Ericsson goes Massive with Lund University

Today, Ericsson and Lund University are happy to announce a multi-year collaboration agreement regarding research and development in key technologies for mobile communication systems, mainly Massive MIMO technologies and applications.

MIMO (Multiple Input, Multiple Output) technology has been used in wireless communications for a long time. Now with shorter wavelengths used in 5G systems, and the rapid development in semiconductor technology, it is becoming feasible to develop MIMO-based solutions with hundreds of active antenna elements. The industry term for this is “Massive MIMO” or “MMIMO” for short.

MMIMO does not only enable a super-efficient and super reliable communications link but also other applications such as positioning, ranging and even radar-like functions.

As a leader in digital, wireless infrastructure products and services, MMIMO is an obvious research topic for Ericsson and we are now augmenting our internal research with that of the excellent teams at Lund University.

Ericsson and Lund University representatives after signing MMIMO collaboration agreement.

Ericsson and Lund University representatives after signing MMIMO collaboration agreement.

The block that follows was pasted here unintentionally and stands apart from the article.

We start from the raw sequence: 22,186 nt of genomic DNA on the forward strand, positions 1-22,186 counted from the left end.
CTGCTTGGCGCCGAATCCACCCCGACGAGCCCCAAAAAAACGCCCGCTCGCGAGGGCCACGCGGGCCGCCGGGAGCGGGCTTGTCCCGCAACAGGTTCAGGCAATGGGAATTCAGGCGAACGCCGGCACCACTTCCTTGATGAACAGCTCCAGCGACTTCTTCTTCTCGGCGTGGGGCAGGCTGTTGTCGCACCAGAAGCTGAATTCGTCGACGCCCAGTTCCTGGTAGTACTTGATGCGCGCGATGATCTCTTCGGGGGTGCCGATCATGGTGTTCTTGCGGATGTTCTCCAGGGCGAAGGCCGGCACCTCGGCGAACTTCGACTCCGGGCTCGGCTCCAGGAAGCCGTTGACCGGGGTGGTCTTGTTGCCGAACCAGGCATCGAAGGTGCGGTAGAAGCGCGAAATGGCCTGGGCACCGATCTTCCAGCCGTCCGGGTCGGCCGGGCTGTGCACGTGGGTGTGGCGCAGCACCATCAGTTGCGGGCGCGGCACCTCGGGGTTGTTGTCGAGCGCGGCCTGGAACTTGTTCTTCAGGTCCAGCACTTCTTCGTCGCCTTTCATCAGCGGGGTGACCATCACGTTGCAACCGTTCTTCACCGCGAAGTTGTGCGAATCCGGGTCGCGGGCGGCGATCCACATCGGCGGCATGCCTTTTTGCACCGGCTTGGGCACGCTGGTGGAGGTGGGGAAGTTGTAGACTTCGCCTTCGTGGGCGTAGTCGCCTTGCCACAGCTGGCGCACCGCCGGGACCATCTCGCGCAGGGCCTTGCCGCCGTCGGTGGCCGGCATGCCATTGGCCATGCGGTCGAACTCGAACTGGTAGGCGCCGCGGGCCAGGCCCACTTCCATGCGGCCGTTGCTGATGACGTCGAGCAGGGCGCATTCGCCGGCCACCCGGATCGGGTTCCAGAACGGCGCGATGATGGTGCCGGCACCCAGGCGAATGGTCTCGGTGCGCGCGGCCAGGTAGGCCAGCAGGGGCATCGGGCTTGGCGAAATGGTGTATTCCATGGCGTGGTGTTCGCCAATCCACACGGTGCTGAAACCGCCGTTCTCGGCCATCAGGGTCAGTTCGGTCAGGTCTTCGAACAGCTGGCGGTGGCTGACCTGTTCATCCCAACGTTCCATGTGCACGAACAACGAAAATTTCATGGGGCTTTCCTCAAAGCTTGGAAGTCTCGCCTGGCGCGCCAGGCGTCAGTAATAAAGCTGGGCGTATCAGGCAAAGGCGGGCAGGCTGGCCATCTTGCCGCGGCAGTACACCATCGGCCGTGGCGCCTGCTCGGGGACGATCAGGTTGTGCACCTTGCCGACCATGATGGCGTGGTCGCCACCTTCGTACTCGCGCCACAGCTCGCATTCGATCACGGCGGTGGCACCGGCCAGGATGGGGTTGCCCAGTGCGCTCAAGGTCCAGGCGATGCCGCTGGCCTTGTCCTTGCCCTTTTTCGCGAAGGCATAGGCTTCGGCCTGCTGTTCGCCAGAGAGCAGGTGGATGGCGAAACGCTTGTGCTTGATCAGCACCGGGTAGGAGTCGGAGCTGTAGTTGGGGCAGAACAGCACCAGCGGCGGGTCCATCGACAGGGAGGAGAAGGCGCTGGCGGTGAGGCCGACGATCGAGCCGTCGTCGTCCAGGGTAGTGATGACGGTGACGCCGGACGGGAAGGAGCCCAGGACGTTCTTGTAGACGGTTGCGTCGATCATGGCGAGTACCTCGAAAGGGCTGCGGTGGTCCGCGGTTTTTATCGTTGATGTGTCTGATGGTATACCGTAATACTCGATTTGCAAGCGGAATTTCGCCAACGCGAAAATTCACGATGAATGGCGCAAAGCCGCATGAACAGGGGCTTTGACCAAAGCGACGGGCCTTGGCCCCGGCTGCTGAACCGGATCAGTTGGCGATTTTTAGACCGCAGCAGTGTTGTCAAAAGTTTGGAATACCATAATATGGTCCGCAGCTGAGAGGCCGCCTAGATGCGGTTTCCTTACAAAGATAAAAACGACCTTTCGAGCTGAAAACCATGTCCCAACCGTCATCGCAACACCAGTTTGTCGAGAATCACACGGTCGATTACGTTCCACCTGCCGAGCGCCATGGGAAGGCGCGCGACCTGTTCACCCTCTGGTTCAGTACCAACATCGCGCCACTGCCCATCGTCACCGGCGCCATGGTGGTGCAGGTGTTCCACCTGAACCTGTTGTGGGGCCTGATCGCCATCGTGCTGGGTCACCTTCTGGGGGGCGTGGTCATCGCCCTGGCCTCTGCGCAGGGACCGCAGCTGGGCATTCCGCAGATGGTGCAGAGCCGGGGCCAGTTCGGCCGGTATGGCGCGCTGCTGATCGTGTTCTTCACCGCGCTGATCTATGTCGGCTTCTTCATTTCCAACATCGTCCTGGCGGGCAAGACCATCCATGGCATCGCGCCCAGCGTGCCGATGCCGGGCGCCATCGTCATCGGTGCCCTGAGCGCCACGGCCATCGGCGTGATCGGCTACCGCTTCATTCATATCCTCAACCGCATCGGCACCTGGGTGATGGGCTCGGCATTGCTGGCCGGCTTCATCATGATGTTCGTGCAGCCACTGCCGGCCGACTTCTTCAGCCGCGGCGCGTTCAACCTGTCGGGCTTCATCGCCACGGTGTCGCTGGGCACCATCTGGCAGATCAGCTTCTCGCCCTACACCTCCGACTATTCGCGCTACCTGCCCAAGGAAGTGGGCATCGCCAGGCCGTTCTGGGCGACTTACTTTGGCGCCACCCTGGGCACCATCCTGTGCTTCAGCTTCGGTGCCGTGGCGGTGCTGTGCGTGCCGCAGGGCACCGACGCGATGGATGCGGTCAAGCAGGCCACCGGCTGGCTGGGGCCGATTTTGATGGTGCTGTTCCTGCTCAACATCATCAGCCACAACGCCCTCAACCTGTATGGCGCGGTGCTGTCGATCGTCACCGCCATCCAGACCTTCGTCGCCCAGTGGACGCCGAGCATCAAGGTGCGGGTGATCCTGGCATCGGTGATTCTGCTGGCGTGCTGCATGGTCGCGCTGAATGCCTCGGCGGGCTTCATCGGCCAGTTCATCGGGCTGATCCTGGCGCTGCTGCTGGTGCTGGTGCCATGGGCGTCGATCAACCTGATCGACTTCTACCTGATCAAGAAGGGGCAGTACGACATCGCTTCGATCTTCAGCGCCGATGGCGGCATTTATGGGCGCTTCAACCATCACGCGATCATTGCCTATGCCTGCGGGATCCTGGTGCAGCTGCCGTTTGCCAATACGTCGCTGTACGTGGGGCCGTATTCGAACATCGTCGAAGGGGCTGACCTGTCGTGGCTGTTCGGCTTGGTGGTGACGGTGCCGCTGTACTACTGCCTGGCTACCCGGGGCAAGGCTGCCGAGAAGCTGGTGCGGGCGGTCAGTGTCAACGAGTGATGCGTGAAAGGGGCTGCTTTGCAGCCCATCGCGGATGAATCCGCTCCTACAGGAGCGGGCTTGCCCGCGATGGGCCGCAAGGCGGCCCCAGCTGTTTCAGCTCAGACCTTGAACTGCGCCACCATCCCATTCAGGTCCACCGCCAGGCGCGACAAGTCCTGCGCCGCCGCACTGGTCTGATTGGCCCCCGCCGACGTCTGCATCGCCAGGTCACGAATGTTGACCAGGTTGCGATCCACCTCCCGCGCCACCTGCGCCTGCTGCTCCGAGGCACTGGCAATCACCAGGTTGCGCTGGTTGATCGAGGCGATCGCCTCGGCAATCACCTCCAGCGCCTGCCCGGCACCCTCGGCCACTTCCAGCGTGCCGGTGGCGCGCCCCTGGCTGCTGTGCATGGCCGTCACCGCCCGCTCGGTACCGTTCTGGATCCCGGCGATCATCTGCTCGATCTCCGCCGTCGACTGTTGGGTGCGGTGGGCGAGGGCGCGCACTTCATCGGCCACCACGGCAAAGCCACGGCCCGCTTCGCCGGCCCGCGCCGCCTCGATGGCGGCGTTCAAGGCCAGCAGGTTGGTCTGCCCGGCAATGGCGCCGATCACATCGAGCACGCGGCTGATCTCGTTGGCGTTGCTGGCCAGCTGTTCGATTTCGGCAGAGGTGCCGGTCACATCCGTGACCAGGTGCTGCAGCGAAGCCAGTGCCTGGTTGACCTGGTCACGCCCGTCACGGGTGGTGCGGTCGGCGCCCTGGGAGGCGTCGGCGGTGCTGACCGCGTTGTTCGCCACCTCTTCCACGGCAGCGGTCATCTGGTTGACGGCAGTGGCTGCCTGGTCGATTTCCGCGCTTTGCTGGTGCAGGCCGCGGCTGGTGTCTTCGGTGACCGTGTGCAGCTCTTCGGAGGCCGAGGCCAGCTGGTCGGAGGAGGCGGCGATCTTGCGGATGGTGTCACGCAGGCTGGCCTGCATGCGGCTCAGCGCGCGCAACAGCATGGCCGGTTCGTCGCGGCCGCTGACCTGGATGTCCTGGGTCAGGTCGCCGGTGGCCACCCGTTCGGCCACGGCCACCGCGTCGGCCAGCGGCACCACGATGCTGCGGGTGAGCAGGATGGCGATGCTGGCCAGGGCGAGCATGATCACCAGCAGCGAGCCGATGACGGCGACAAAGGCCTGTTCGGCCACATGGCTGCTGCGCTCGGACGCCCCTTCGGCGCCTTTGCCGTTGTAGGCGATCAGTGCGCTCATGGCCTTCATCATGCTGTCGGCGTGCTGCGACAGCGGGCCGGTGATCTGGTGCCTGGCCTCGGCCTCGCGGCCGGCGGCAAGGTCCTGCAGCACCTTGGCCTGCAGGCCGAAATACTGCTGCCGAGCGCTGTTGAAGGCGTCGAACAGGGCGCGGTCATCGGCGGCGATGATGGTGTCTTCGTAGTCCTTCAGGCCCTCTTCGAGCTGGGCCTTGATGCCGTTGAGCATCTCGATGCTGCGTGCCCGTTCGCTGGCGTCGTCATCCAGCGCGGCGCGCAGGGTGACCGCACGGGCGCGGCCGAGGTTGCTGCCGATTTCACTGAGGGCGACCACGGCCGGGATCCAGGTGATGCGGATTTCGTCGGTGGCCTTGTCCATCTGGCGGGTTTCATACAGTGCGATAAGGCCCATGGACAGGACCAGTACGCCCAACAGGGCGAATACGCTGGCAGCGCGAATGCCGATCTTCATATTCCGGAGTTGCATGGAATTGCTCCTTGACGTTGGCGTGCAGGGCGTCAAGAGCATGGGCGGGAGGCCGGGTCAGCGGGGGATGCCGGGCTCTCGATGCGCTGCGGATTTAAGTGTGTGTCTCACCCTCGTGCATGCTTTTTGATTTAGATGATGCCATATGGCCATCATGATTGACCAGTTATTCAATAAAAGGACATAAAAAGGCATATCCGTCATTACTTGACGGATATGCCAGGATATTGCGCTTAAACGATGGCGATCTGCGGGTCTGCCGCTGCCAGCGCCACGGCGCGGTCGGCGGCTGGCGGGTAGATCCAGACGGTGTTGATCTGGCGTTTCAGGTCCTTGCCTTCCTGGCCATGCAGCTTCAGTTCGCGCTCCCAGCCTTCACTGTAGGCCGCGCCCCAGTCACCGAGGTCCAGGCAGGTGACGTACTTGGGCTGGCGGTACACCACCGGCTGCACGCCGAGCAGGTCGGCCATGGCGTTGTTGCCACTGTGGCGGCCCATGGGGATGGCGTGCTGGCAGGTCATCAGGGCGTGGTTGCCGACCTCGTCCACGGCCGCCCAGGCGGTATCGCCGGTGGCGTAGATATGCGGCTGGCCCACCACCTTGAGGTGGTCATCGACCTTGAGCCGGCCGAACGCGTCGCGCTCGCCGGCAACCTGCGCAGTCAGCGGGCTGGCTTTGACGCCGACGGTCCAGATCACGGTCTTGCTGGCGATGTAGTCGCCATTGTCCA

Lund University, largely through the work of professors Fredrik Tufvesson and Ove Edfors, has been active in MMIMO research since 2011. They built the world’s first real-time MMIMO testbed and with it set a new world record in wireless spectrum efficiencytwo years ago with 146bits/second/hertz in a collaboration with University of Bristol.

Fredrik Tufvesson and Ove Edfors in the radio lab at Lund University.

Fredrik Tufvesson and Ove Edfors in the radio lab at Lund University.

Electrical and Electronics Engineering is a strength of Lund University, and it was recently ranked #20 in the world in this discipline by Shanghai Ranking, far ahead of many prestigious universities.

The collaboration verifies the strength and breadth of our 5G-related research. There are few places globally where theory, system design and chip construction are done at this level. The breadth means we can take it all the way from theory to chip, says Viktor Öwall, Dean of Faculty of Engineering, Lund University.

The strong bond between Ericsson and Lund University goes back to the mid-1980s when Ericsson established an R&D office for mobile phone development in Lund, Sweden. Over the years, Ericsson and Lund University have collaborated on a range of research projects, such as EASE, or the Industrial Excellence Centre for Embedded Applications Software Engineering, and SoS, the Industrial Excellence Center in System Design on Silicon.

But the agreement we are announcing today is by far the largest and most ambitious collaboration yet, and we’re excited to get started.

Read more about Massive MIMO at Ericsson on our website.


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